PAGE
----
New Zealand Oil & Gas Half-year Results

Posted on 1 March 2017

The last eight months have been a time of transformation for New Zealand Oil & Gas as the Company successfully sold its two major producing assets.

Half-year accounts released today do not include the profit on sale of the company’s interest in the Kupe gas field, which was sold for $168 million, nor the disposal of its interest in the Tui oil field.

Both transactions were completed with an effective date of 1 January 2017 and therefore the full-year financials will give a more appropriate picture of the 2016-17 financial position. In particular, net tangible assets will materially change.

Corporate costs are now considerably reduced. Overheads in the six months to 31 December were down by $2 million compared to the previous year, despite the inclusion of one-off costs for restructuring at Cue and $0.5 million in costs from the sale of Kupe. Exploration expenses in the six months were $4.0 million, down from $9.4 million in the previous year. Capital spending on oil and gas assets was $3.0 million, down from $7.7 million.

New Zealand Oil & Gas recorded a cash surplus from operations of $13.2 million in the six months to 31 December 2016.

Chairman Rodger Finlay says cash flows received by New Zealand Oil & Gas were strong during the past six months.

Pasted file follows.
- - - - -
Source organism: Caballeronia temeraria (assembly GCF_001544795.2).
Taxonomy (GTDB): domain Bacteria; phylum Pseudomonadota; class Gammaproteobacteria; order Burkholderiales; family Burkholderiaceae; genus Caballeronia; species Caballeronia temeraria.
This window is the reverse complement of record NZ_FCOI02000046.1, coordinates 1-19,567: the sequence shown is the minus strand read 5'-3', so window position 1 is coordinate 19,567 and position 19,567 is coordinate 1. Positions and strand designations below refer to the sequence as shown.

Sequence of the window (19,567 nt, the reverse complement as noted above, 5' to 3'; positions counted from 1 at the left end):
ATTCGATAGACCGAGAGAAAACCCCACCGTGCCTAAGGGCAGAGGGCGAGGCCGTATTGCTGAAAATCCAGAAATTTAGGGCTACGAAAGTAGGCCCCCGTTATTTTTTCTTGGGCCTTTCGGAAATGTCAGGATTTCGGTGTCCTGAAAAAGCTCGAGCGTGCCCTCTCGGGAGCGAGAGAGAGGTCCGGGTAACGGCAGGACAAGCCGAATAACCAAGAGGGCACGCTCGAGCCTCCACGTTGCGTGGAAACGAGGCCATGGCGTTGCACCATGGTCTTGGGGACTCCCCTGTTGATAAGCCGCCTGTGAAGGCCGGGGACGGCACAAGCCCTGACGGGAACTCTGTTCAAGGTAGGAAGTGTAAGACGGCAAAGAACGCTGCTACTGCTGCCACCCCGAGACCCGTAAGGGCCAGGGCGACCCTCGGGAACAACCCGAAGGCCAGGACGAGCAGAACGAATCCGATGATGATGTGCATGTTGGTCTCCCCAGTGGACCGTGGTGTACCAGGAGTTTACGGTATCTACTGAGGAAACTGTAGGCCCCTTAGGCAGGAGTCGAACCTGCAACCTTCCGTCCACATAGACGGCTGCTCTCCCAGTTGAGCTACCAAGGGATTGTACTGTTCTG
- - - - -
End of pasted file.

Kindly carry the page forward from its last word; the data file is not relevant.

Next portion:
“In the twelve months to 24 February 2017, as New Zealand Oil & Gas realised value from its assets and focused on reducing its overheads, its share price increased by 49.43 per cent. This was one of the best share price performances last year among NZX companies with a market capitalisation in excess of $150 million.

“In addition, shareholders received a fully imputed 4 cents per share dividend in October.”

A net loss of $25.4 million in the six months to 31 December 2016 was principally due to: Cue's impairment of its Maari asset ($7.7m); a loss of $2 million on Cue's sale of its lossmaking Pine Mills field in the United States; lower receipts from the Tui field due to production decline; production outages at Kupe and Maari; and $9.5 million associated with de-recognition of deferred tax assets related to Tui and Kupe.

Chief executive Andrew Jefferies says New Zealand Oil & Gas is entering a new stage of its life following the sale of its two major assets.

"We achieved incremental value for our legacy assets and now have a lower cost structure in the business including a reduced executive team and lower corporate rental overhead.

“Progress will be more obvious in our full year accounts, which will include the impact of returning $100 million of capital to shareholders in May.

“Growth will be achieved by deploying our remaining cash to acquire quality assets at a scale, risk-profile and price that suit our size.

“In addition, in New Zealand we are participating in two potentially transformational deepwater prospects off the South Island, including the Barque prospect that we estimate could hold 11 trillion cubic feet of gas and 1.5 billion barrels of oil or gas condensate liquid (best estimate, unrisked, in place across three horizons). This prospect alone could transform the national economy if it is successfully drilled with partners to help share drilling costs," Andrew Jefferies said.